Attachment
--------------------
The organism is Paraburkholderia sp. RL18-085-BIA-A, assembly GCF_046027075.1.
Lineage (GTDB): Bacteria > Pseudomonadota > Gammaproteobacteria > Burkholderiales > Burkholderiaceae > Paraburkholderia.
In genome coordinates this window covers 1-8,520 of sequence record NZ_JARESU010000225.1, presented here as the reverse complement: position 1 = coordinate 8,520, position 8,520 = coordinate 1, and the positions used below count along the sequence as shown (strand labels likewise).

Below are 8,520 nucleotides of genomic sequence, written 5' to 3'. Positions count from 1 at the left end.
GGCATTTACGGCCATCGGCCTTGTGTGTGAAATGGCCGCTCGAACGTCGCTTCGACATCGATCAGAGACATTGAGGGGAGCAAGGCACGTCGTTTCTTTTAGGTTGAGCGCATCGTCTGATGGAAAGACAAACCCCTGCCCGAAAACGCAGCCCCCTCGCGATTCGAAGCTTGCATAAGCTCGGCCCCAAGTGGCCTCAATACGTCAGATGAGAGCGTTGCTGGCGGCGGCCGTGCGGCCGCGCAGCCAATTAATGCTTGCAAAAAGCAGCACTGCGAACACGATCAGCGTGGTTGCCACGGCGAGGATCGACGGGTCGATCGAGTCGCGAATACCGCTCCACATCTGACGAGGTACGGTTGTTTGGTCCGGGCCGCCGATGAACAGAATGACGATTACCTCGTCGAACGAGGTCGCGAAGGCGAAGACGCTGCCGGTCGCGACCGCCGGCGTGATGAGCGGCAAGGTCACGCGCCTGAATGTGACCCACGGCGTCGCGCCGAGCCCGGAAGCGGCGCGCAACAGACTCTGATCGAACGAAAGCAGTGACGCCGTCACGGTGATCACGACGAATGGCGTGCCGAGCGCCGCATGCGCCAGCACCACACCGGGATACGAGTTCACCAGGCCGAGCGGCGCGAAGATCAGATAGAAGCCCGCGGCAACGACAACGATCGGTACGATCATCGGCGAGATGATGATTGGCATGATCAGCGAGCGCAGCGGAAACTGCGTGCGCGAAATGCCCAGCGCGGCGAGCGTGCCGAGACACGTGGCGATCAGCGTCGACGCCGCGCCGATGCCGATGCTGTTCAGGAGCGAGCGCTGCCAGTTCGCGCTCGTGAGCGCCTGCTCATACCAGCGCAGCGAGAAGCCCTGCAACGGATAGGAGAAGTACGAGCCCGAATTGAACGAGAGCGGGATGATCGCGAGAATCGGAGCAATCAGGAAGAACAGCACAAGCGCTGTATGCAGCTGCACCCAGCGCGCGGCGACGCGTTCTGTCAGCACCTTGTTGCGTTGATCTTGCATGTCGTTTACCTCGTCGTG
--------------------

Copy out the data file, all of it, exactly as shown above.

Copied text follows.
The organism is Paraburkholderia sp. RL18-085-BIA-A, assembly GCF_046027075.1.
Lineage (GTDB): Bacteria > Pseudomonadota > Gammaproteobacteria > Burkholderiales > Burkholderiaceae > Paraburkholderia.
In genome coordinates this window covers 1-8,520 of sequence record NZ_JARESU010000225.1, presented here as the reverse complement: position 1 = coordinate 8,520, position 8,520 = coordinate 1, and the positions used below count along the sequence as shown (strand labels likewise).

Below are 8,520 nucleotides of genomic sequence, written 5' to 3'. Positions count from 1 at the left end.
GGCATTTACGGCCATCGGCCTTGTGTGTGAAATGGCCGCTCGAACGTCGCTTCGACATCGATCAGAGACATTGAGGGGAGCAAGGCACGTCGTTTCTTTTAGGTTGAGCGCATCGTCTGATGGAAAGACAAACCCCTGCCCGAAAACGCAGCCCCCTCGCGATTCGAAGCTTGCATAAGCTCGGCCCCAAGTGGCCTCAATACGTCAGATGAGAGCGTTGCTGGCGGCGGCCGTGCGGCCGCGCAGCCAATTAATGCTTGCAAAAAGCAGCACTGCGAACACGATCAGCGTGGTTGCCACGGCGAGGATCGACGGGTCGATCGAGTCGCGAATACCGCTCCACATCTGACGAGGTACGGTTGTTTGGTCCGGGCCGCCGATGAACAGAATGACGATTACCTCGTCGAACGAGGTCGCGAAGGCGAAGACGCTGCCGGTCGCGACCGCCGGCGTGATGAGCGGCAAGGTCACGCGCCTGAATGTGACCCACGGCGTCGCGCCGAGCCCGGAAGCGGCGCGCAACAGACTCTGATCGAACGAAAGCAGTGACGCCGTCACGGTGATCACGACGAATGGCGTGCCGAGCGCCGCATGCGCCAGCACCACACCGGGATACGAGTTCACCAGGCCGAGCGGCGCGAAGATCAGATAGAAGCCCGCGGCAACGACAACGATCGGTACGATCATCGGCGAGATGATGATTGGCATGATCAGCGAGCGCAGCGGAAACTGCGTGCGCGAAATGCCCAGCGCGGCGAGCGTGCCGAGACACGTGGCGATCAGCGTCGACGCCGCGCCGATGCCGATGCTGTTCAGGAGCGAGCGCTGCCAGTTCGCGCTCGTGAGCGCCTGCTCATACCAGCGCAGCGAGAAGCCCTGCAACGGATAGGAGAAGTACGAGCCCGAATTGAACGAGAGCGGGATGATCGCGAGAATCGGAGCAATCAGGAAGAACAGCACAAGCGCTGTATGCAGCTGCACCCAGCGCGCGGCGACGCGTTCTGTCAGCACCTTGTTGCGTTGATCTTGCATGTCGTTTACCTCGTCGTG